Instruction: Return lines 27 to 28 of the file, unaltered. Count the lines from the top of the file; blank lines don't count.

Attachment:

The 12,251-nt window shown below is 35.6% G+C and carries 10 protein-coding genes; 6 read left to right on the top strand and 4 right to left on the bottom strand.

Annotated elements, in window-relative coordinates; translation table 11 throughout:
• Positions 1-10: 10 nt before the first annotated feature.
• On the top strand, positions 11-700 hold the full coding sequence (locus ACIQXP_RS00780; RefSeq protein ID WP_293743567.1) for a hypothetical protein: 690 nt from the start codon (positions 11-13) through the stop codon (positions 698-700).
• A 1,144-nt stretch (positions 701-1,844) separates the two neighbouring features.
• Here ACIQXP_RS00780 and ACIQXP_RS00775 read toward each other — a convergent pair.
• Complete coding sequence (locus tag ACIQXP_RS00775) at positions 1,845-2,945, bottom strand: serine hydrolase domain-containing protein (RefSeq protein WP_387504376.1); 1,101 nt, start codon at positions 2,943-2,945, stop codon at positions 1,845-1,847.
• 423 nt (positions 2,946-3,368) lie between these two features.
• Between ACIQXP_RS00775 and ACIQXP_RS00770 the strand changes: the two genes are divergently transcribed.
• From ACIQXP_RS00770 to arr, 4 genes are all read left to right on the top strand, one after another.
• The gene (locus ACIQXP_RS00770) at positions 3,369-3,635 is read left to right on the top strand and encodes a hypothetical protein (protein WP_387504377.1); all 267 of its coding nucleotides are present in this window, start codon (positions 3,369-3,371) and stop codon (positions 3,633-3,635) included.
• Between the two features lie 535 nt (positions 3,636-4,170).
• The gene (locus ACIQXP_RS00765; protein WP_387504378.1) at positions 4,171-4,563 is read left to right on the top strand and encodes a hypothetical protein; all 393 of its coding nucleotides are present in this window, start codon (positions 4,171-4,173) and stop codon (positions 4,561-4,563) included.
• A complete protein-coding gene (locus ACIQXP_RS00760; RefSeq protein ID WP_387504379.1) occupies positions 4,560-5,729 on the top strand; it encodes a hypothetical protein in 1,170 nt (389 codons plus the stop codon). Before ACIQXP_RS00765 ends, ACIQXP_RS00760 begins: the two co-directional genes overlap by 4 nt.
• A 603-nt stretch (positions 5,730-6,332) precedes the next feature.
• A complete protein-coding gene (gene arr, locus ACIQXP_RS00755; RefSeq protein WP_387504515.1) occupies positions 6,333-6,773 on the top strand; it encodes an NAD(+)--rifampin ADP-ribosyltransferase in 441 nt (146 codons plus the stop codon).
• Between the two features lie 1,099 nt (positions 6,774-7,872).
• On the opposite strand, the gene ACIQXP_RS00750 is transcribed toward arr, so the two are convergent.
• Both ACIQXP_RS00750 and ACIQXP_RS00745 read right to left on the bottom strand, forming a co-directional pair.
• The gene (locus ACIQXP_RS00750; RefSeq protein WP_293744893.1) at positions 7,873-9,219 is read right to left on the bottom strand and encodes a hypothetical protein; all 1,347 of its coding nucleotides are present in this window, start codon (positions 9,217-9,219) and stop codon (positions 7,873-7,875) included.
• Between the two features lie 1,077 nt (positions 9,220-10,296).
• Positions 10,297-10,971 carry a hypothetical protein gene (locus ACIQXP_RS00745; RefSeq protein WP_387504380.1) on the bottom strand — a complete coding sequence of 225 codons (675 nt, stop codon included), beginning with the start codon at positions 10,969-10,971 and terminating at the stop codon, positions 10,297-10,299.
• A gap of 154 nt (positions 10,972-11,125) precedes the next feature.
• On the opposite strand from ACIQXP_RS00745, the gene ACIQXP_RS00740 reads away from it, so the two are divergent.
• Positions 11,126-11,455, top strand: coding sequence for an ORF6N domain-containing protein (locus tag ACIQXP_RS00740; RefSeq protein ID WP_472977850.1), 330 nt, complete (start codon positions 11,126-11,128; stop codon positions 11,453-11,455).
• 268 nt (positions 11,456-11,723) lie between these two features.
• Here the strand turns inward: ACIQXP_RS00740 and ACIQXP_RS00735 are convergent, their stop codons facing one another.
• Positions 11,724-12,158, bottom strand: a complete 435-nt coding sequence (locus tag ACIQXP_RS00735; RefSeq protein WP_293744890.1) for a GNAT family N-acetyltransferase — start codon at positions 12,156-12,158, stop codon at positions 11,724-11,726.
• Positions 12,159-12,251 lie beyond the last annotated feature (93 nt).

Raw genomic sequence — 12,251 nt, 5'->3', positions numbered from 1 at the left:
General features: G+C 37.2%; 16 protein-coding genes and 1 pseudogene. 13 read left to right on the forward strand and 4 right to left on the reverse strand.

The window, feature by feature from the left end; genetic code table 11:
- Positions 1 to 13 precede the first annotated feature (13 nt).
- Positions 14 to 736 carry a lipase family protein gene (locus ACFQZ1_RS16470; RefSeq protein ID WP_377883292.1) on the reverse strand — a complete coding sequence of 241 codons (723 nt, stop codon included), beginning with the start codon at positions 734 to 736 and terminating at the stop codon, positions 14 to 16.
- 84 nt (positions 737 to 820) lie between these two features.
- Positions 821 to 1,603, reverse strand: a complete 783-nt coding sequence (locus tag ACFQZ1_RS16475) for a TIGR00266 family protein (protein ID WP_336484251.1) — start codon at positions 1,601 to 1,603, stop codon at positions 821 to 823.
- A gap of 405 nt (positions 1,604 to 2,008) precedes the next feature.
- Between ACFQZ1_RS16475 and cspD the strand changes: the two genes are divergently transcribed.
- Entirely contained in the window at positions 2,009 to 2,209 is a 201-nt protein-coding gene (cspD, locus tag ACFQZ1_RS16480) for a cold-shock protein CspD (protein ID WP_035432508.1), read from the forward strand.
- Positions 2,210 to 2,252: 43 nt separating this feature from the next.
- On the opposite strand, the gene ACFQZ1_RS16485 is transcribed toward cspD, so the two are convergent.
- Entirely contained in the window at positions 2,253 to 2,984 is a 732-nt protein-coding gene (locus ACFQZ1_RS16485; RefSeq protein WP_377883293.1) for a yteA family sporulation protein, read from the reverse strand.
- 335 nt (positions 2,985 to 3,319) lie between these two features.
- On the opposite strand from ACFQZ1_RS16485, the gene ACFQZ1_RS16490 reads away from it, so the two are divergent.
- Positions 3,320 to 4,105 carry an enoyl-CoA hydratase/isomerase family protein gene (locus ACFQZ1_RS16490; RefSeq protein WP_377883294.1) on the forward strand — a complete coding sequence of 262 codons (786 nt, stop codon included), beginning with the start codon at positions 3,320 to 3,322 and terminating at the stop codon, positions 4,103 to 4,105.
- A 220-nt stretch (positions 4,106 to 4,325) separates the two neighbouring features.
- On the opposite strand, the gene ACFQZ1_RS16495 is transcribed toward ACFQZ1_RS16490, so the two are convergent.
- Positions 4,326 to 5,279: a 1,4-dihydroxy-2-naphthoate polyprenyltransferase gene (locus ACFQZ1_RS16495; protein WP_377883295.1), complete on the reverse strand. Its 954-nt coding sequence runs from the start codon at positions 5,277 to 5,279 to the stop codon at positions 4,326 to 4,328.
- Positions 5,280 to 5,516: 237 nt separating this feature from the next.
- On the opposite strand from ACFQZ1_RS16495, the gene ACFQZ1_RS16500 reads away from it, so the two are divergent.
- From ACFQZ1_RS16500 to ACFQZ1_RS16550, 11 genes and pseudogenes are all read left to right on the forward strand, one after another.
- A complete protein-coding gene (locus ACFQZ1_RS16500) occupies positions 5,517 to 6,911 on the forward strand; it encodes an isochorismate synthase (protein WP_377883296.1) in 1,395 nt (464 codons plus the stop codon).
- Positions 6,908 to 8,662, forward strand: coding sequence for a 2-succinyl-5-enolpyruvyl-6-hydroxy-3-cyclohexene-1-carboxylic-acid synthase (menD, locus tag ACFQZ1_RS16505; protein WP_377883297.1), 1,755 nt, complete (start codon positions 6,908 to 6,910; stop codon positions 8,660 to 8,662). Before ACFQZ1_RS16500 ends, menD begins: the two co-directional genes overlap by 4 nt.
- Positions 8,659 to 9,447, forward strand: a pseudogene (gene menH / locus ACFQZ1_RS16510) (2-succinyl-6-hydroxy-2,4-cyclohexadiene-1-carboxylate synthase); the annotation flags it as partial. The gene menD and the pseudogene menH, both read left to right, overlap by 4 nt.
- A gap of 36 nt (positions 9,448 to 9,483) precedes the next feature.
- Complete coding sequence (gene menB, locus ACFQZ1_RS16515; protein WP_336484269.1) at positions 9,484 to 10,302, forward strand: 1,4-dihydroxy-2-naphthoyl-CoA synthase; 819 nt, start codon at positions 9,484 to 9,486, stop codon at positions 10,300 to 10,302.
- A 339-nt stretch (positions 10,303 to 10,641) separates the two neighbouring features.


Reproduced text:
• Here the strand turns inward: ACIQXP_RS00740 and ACIQXP_RS00735 are convergent, their stop codons facing one another.
• Positions 11,724-12,158, bottom strand: a complete 435-nt coding sequence (locus tag ACIQXP_RS00735; RefSeq protein WP_293744890.1) for a GNAT family N-acetyltransferase — start codon at positions 12,156-12,158, stop codon at positions 11,724-11,726.